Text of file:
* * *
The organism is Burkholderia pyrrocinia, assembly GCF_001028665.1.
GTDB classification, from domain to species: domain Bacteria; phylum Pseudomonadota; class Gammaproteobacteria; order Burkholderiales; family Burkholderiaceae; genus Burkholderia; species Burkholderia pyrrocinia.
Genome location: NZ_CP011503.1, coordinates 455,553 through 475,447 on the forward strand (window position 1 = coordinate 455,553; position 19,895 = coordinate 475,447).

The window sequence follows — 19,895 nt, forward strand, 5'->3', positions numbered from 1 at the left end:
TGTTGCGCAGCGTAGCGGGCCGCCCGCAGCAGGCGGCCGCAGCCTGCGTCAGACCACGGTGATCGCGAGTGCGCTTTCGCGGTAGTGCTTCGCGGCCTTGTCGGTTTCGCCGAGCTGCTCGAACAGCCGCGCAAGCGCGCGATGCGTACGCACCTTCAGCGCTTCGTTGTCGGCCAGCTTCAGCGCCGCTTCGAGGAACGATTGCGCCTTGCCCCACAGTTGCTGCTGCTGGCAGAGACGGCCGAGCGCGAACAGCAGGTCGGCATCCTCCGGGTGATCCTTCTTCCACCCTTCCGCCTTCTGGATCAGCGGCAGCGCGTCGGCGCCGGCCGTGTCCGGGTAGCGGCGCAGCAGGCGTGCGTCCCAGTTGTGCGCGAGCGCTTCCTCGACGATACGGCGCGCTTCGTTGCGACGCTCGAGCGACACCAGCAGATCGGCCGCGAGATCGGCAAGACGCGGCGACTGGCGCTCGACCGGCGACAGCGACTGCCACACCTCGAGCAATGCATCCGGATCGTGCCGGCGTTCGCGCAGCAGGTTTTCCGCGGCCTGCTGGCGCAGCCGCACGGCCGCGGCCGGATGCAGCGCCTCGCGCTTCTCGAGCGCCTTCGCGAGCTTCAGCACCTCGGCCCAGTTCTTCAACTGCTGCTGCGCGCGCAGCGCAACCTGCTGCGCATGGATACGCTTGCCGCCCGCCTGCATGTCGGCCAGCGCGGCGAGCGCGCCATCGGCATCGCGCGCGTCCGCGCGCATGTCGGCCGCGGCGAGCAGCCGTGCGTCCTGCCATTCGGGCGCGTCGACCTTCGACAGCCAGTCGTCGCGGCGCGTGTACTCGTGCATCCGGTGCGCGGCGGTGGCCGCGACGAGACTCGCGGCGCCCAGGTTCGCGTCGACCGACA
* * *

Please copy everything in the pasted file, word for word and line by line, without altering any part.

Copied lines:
The organism is Burkholderia pyrrocinia, assembly GCF_001028665.1.
GTDB classification, from domain to species: domain Bacteria; phylum Pseudomonadota; class Gammaproteobacteria; order Burkholderiales; family Burkholderiaceae; genus Burkholderia; species Burkholderia pyrrocinia.
Genome location: NZ_CP011503.1, coordinates 455,553 through 475,447 on the forward strand (window position 1 = coordinate 455,553; position 19,895 = coordinate 475,447).

The window sequence follows — 19,895 nt, forward strand, 5'->3', positions numbered from 1 at the left end:
TGTTGCGCAGCGTAGCGGGCCGCCCGCAGCAGGCGGCCGCAGCCTGCGTCAGACCACGGTGATCGCGAGTGCGCTTTCGCGGTAGTGCTTCGCGGCCTTGTCGGTTTCGCCGAGCTGCTCGAACAGCCGCGCAAGCGCGCGATGCGTACGCACCTTCAGCGCTTCGTTGTCGGCCAGCTTCAGCGCCGCTTCGAGGAACGATTGCGCCTTGCCCCACAGTTGCTGCTGCTGGCAGAGACGGCCGAGCGCGAACAGCAGGTCGGCATCCTCCGGGTGATCCTTCTTCCACCCTTCCGCCTTCTGGATCAGCGGCAGCGCGTCGGCGCCGGCCGTGTCCGGGTAGCGGCGCAGCAGGCGTGCGTCCCAGTTGTGCGCGAGCGCTTCCTCGACGATACGGCGCGCTTCGTTGCGACGCTCGAGCGACACCAGCAGATCGGCCGCGAGATCGGCAAGACGCGGCGACTGGCGCTCGACCGGCGACAGCGACTGCCACACCTCGAGCAATGCATCCGGATCGTGCCGGCGTTCGCGCAGCAGGTTTTCCGCGGCCTGCTGGCGCAGCCGCACGGCCGCGGCCGGATGCAGCGCCTCGCGCTTCTCGAGCGCCTTCGCGAGCTTCAGCACCTCGGCCCAGTTCTTCAACTGCTGCTGCGCGCGCAGCGCAACCTGCTGCGCATGGATACGCTTGCCGCCCGCCTGCATGTCGGCCAGCGCGGCGAGCGCGCCATCGGCATCGCGCGCGTCCGCGCGCATGTCGGCCGCGGCGAGCAGCCGTGCGTCCTGCCATTCGGGCGCGTCGACCTTCGACAGCCAGTCGTCGCGGCGCGTGTACTCGTGCATCCGGTGCGCGGCGGTGGCCGCGACGAGACTCGCGGCGCCCAGGTTCGCGTCGACCGACA